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Chapter 11 of Hebrews has earned the distinction of being the “Faith Chapter” of the Bible. Within its verses there are many specific individuals mentioned that exhibited God-pleasing faith, who serve as models for us. One of those role models is Enoch, who is the focus of our text:
Enoch was one of two biblical characters whom God translated (transferred) into heaven without experiencing death. It's worth noting not even Moses, whom the Lord buried on Mount Nebo, was afforded this privilege. Enoch and Elijah alone were recipients of this death-denying benefit.
Enoch was a godly man who had relationships with other believers. After his translation, Enoch came up missing. Friends looked for him, could not find him. Enoch literally disappeared off the face of the earth. The verbs in the phrases “had this testimony” and “he pleased God” are both perfect tense. The first is passive voice, the second active voice. The perfect tense signifies a past action with settled results. Enoch's testimony was not only a lasting one, but one he did not take unto himself. The passive voice means he was assigned that testimony, either by God, his fellow man or both. It was rock-solid. That Enoch “pleased God” is perfect active. The perfect tense signifies a permanent condition. Enoch walked in a manner so agreeable with the will of God there was no thought, word or action God would find disagreeable. It's no wonder God one day decided to take him to glory!
In Genesis 5:22-24, we're twice told Enoch “walked with God.” Hebrews 11:5 says Enoch had a testimony that “he pleased God.” How could the writer of Hebrews know that? Isn't it reasonable to assume that if God and a man “walk together” that they enjoy each other's company? That's fellowship! Consider our Lord's invitation to the Laodicean church: “If any man open the door, I will come into him, and will sup with him, and he with me” (Revelation 3:20). A shared supper speaks of a believer and Jesus enjoying each other's company. The ultimate goal of the Christian life is for God and the believer to fellowship so the believer becomes more like his Lord. There's no doubt in my mind Jesus thoroughly enjoyed his time with the disciples. They enjoyed their time with him. The testimony of Enoch—that he pleased God—should be the goal of every believer.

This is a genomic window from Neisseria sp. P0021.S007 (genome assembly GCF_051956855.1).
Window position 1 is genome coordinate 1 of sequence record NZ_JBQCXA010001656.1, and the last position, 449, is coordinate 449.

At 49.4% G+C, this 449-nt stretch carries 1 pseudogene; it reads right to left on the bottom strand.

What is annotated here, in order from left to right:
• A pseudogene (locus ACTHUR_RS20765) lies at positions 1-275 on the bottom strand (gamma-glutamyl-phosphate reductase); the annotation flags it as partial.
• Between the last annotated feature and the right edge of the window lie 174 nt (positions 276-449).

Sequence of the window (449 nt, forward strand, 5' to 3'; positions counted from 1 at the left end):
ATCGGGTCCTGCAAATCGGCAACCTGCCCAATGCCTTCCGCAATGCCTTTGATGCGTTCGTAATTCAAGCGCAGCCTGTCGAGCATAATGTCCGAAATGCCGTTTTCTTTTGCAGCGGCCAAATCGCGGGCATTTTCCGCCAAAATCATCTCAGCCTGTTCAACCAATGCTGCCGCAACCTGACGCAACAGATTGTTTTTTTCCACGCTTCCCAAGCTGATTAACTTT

The point of our text: While Enoch's translation was obtained by TWO, the testimony of Enoch is obtainable by ALL. Pleasing God comes from trusting God. But without trust, pleasing God is impossible! We who live 2,000 years AFTER Jesus came have the same ability to please God as Enoch did 3,000 years BEFORE he came. The basis for pleasing God has NEVER changed! Jesus said: “I do always those things that please him” (John 8:29). Since Jesus was always PLEASING the Father, it means Jesus was always TRUSTING the Father! So should we!
Our text points out three essential components of a God-pleasing faith:
The foundation of our faith lies in the fact that God IS. He exists self-sufficiently, eternally. This is more than a belief in God's existence, which even the devils acknowledge (James 2:19). It is a firm persuasion concerning ALL that he is because he IS.
Perhaps no passage of scripture reveals more about who God IS than Exodus 3:1-15. It's was here the angel of the Lord revealed himself to Moses in the midst of a burning bush, which was aflame but not consumed. The angel of the Lord was the Second Person of the Trinity, the pre-incarnate Christ. We know this because the text further identifies him as the “LORD” (3:4, 7) and as “God” (3:4, 6). After the LORD God called Moses to travel into Egypt to deliver Israel from Pharaoh, he began to offer four reasons (excuses) why he was NOT the man for the job.
He expressed the first reason as follows: “Who am I, that I should go unto Pharaoh, and that I should bring forth the children of Israel out of Egypt?” (3:11). He told God he had NO REPUTATION that would carry any weight in Pharaoh's court. He said: “Who am I?” God said: “Certainly I will be with thee” (3:12). In other words, my PRESENCE is all the standing you need! Furthermore, after you bring my people out of Egypt, you're coming back to this mountain. God spoke to Moses in past-tense terms about future events.